Edmund F. “Ted” Kelly, who led Liberty Mutual Group to a threefold revenue increase while earning some $200 million in his last four years as chief executive, will step down as chairman this summer and end more than two decades with the company, the Boston insurer said Wednesday.
Kelly, 67, of Weston, joined the company as president in 1993, became chief executive in 1998, and added the title of chairman in 2000. He retired as chief executive in 2011, succeeded by David Long, who will also replace Kelly as chairman of the board of directors. The change takes effect June 28.
“Ted set the organization on the healthy path it travels today,” Long said. “He had the vision to move Liberty from being a workers’ compensation writer in the US to a global insurer.”
Kelly could not be reached for comment.
Kelly became the source of controversy last year when state insurance filings revealed he received nearly $50 million a year from 2008 to 2010.
The company defended the pay, saying that it reflected Kelly’s success in transforming Liberty Mutual from a struggling insurer to a Fortune 100 company. Liberty Mutual officials also said regulatory filings skewed Kelly’s pay because they included long-term incentives that Kelly earned over the course of his career but cashed in near the end of his tenure.
Liberty Mutual is a mutual company, owned by its policyholders, and Attorney General Martha Coakley questioned why a company would increase rates on its policyholders at the same time it boosted a top executive’s pay to roughly $200 million in four years. The pay also sparked criticism from government watchdogs, irked that Liberty Mutual received $46.5 million in state and local tax incentives in 2010 to build a tower near its Back Bay headquarters and create 600 jobs.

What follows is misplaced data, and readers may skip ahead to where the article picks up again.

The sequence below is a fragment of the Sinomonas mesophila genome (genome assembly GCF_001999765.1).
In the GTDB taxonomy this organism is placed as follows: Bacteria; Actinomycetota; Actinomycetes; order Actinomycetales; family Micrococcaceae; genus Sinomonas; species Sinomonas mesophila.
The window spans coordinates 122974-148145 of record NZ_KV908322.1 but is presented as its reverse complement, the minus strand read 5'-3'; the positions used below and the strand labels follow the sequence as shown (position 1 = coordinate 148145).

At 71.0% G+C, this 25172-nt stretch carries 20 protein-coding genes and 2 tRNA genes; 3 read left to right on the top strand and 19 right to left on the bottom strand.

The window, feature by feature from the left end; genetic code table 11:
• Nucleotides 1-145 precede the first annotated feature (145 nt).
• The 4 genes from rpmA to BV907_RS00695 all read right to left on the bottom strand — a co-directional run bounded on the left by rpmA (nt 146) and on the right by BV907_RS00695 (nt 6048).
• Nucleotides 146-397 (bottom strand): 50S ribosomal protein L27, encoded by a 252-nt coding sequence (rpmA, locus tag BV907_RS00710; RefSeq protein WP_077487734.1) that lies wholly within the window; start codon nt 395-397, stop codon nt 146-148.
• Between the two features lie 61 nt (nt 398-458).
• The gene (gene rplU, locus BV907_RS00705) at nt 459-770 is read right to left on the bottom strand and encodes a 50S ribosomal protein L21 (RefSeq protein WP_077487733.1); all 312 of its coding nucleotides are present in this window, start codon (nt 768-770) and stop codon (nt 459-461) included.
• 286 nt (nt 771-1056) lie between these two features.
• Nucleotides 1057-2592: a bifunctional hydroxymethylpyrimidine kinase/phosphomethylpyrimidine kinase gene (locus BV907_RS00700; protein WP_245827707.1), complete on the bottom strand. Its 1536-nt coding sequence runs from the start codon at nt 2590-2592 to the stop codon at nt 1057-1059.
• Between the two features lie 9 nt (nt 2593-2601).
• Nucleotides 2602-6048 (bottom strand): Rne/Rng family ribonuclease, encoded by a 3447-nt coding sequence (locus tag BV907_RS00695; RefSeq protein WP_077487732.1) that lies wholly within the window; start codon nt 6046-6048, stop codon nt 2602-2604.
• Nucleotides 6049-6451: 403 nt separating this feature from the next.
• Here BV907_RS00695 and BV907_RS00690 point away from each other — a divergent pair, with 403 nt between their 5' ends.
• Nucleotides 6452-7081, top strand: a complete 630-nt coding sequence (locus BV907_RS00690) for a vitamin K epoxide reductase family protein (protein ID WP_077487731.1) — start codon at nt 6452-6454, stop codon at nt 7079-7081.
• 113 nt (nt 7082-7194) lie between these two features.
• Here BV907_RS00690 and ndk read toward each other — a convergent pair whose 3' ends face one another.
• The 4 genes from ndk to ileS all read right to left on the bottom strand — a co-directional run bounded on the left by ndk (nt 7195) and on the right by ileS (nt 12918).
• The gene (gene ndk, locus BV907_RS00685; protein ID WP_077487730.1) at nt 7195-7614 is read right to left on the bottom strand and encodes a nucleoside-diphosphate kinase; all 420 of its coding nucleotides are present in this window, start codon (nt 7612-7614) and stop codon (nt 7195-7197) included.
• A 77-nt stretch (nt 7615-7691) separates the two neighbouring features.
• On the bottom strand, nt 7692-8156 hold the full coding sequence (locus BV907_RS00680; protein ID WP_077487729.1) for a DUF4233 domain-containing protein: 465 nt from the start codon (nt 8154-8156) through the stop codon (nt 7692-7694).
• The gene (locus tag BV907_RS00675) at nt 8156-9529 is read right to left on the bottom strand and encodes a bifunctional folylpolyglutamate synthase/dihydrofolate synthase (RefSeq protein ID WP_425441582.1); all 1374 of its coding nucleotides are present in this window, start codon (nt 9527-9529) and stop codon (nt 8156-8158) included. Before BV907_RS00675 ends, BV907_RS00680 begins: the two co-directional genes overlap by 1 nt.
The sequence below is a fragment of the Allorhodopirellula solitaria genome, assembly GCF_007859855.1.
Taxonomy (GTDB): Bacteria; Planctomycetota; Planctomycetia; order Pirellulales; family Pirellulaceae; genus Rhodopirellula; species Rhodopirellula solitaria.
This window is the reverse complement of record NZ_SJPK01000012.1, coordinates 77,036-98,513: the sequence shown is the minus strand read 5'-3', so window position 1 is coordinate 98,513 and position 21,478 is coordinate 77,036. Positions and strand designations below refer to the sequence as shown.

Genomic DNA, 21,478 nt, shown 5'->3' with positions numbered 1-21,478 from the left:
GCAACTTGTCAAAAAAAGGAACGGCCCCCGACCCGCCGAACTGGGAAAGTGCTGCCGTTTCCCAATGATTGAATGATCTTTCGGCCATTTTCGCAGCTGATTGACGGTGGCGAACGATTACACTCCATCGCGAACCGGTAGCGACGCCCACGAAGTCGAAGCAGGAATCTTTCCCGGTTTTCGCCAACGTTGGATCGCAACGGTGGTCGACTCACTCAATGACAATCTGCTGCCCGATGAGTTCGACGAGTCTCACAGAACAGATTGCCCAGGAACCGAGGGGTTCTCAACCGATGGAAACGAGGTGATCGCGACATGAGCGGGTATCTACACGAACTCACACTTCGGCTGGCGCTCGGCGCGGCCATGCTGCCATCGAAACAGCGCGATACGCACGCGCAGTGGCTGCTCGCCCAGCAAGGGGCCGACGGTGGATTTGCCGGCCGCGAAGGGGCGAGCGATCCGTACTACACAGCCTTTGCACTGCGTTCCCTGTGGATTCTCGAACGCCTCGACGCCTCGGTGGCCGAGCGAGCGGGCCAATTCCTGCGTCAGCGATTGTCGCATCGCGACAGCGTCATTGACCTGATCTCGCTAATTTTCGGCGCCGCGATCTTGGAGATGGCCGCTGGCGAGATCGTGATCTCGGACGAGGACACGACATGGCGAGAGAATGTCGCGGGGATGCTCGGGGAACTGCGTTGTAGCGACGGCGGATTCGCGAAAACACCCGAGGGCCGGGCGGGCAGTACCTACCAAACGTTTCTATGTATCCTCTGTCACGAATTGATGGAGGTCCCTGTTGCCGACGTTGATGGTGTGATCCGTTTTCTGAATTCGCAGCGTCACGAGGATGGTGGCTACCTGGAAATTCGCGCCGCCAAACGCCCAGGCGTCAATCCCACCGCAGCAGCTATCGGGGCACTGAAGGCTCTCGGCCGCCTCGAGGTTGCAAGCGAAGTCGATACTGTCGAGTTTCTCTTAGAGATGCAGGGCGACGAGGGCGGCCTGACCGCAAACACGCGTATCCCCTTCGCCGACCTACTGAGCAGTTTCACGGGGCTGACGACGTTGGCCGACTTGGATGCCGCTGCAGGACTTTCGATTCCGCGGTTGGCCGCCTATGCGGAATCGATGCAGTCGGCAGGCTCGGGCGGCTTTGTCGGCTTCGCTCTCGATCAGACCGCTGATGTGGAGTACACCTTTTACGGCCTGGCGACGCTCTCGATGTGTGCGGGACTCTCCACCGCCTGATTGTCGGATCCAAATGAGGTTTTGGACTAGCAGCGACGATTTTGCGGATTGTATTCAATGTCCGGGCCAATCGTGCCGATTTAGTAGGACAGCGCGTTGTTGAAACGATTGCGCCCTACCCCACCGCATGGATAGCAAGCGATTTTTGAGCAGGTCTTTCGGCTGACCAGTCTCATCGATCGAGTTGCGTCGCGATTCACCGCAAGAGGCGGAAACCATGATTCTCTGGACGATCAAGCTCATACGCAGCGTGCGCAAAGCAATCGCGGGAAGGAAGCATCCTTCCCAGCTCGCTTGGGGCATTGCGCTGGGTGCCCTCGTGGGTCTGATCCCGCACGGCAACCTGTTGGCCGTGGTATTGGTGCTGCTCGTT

The uproar over Kelly’s pay led the Legislature last year to require mutual insurers based in Massachusetts to either post executive pay details on their public website or mail the information to policyholders.
Kelly earned roughly $400,000 a year as chairman. Company spokesman John Cusolito said Kelly will relinquish access to company jets and other perks when he steps down.
The Irish native graduated from Queen’s University in Belfast, Northern Ireland, and earned a PhD in mathematics at MIT. He worked with Aetna Life and Casualty Co. for 18 years before joining Liberty Mutual, then a struggling firm that depended heavily on workers’ compensation business. Kelly diversified the business and expanded primarily through acquisitions, more than doubling its workforce and number of offices. Liberty Mutual had more than $34 billion in annual sales in 2011, Kelly’s last year as chief executive, up from $11 billion in 1998, his first year as CEO.
Kelly’s most contentious move came more than a decade ago, when he created a holding company for Liberty Mutual, which allowed the company to sell a minority stake in subsidiaries to outside investors without compensating policyholders. The change also made it more difficult to track the pay of Liberty Mutual executives.
Todd Wallack of the Globe staff contributed to this report. Taryn Luna can be reached at email@example.com.